Many of you may have seen this year’s Valentines’ episode of First Dates. It was full to bursting with perfectly matched couples, and enough first date butterflies to make me and my housemates all shed a tear – for the most part. However, this largely successful episode was undercut by a scene of the utmost awkwardness, when Steve suggested that he and his date, Elaine, “go Dutch”.
This idea of going Dutch is one that upends accepted notions of dating etiquette, by having the man and the woman split the bill equally between them. I was aware that this was something that still had rather a large stigma attached to it in our society’s dating world. But still, the fact that Steve’s refusal to pay for the whole date made headlines in national newspapers is simply baffling to me.
What I don’t understand is the fact that this expected dating arrangement accepts a highly misogynistic idea that the man is going to have more money than the woman, and so should pay for her. Firstly, this is such a frustratingly outdated example of heteronormative, patriarchal, and hyper-masculine standards latching onto us, while we refuse to shake them off. But even beyond that, it acts as an inconsiderate, preconceived assumption of each individuals’ socioeconomic background, and ignores the fact that money is not an easy-going topic for a lot of people.
It is not that I believe that the arrangement itself is an issue; just the normalisation of it. As an example, if whoever initiated the date decided on an extortionately priced restaurant without consulting their dating partner, then it would be fair that the burden of paying more should fall onto their shoulders. But still, I’m a proponent of discussing this arrangement before the card machine is whipped out, even if one partner was overzealous enough to book something pricey, without consideration for what the other would want.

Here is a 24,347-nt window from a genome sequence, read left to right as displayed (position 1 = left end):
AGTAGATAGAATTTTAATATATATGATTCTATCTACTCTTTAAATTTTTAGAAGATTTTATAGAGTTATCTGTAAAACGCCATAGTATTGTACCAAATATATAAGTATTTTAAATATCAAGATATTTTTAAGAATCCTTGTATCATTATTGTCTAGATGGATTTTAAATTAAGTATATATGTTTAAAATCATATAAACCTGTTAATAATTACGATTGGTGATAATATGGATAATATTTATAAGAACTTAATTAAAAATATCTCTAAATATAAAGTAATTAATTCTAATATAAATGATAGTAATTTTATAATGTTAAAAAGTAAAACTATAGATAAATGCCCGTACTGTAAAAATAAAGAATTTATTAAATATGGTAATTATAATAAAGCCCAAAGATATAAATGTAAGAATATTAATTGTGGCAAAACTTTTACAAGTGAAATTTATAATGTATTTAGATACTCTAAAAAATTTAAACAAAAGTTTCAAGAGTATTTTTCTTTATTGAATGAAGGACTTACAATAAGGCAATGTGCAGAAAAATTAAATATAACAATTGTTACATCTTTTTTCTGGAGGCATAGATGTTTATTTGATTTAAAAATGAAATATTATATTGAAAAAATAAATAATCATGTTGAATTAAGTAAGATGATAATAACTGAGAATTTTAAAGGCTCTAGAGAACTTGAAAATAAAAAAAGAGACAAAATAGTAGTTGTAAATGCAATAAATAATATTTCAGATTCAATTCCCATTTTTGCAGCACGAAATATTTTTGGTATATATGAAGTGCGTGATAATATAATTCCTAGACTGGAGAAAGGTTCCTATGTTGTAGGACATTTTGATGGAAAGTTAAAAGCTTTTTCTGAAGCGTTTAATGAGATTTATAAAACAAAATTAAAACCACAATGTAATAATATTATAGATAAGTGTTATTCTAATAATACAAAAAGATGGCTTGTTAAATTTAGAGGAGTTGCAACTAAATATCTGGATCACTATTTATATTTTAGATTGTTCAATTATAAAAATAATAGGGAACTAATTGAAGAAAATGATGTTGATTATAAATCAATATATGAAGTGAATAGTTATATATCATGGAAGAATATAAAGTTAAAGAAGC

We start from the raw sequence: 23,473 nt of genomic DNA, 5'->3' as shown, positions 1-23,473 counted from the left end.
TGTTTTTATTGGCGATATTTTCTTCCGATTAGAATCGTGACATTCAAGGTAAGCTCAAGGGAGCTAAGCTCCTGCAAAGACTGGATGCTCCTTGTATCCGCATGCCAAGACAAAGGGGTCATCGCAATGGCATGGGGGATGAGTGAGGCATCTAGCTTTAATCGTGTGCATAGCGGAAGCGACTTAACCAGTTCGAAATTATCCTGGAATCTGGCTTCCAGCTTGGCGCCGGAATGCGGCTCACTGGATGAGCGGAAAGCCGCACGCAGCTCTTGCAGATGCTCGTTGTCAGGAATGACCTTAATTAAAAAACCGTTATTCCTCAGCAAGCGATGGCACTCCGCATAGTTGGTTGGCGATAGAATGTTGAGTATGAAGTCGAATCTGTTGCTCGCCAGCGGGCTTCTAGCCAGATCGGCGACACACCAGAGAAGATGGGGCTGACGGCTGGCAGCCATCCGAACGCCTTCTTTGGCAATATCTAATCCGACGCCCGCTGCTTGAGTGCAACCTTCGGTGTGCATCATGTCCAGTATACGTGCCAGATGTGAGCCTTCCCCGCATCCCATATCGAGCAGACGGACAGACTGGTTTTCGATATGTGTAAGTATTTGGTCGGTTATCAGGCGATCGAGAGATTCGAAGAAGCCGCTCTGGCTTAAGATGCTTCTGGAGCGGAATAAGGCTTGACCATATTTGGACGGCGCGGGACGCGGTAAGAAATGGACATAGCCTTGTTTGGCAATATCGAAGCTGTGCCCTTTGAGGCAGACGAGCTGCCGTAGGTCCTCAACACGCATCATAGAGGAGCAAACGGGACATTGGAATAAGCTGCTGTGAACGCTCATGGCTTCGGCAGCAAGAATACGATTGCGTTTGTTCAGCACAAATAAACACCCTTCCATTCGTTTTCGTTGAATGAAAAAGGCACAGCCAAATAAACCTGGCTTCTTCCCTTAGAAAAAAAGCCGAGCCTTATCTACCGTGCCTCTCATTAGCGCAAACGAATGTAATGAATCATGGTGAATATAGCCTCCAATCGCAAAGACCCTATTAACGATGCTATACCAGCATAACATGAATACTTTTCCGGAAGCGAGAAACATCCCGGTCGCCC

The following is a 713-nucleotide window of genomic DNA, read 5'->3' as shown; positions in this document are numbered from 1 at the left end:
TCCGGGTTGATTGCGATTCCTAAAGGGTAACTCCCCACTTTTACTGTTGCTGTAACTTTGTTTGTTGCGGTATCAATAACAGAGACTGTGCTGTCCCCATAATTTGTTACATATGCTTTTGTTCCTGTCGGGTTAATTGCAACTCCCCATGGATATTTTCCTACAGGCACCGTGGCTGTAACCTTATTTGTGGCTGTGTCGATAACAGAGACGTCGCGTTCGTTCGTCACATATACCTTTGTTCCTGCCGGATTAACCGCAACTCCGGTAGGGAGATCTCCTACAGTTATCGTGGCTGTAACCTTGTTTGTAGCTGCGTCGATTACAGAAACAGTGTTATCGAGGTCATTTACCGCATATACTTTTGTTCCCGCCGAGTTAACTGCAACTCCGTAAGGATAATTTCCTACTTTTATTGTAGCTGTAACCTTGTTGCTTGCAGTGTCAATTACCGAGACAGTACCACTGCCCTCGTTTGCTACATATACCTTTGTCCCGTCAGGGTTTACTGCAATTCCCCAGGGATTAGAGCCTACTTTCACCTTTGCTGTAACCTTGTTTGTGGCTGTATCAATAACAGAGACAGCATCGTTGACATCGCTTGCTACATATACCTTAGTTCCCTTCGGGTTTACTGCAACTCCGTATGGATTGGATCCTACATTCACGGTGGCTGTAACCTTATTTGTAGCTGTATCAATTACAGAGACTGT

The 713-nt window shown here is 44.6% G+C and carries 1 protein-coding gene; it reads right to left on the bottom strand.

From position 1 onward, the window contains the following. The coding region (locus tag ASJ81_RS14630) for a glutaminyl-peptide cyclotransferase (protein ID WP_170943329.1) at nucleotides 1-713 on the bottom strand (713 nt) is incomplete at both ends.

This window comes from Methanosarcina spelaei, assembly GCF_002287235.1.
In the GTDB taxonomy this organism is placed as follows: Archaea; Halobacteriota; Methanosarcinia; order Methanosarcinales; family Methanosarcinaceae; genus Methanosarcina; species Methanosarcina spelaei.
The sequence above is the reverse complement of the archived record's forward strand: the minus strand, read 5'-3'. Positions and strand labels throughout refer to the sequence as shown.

However, in the case of Steve and Elaine on First Dates, the situation was a blind date that both agreed to go on, to a restaurant that neither had any control over. If nowhere else, then certainly in this case it doesn’t seem to be the fairest solution that one party should have to pay for the whole meal, unless they genuinely wanted and offered to.
I have seen some criticisms of Steve’s handling of the situation which suggest that he should have discussed the idea of going Dutch with Elaine prior to the bill arriving, which does make sense. But what I still don’t like is the idea that payment should only be discussed if it is going to deviate from this expectation. It is my belief that accepted dating etiquette should lie in the discussion of how the couple are going to pay for the date, in whatever arrangement they choose. Not in an assumption that one person can and will pay for the whole thing.
I know that some want to hold onto these sorts of chivalrous behaviours, but honestly, in my opinion, chivalry is dead for a reason. These outdated modes by which a man is supposed to woo a woman seem disingenuous, incentivised, and to exist based upon an accepted idea that the man holds all the power in the situation, from things like their financial status, to where a date takes place.
Usually, I’m all for someone who is undermined by the patriarchy squeezing whatever benefit they can from it. But, in this case, the dynamic resembles far too closely some archaic courting ritual, in which a couple’s relationship is established as fundamentally unequal from the outset.
Aiden Alexander Wynn
(Image courtesy of Medium)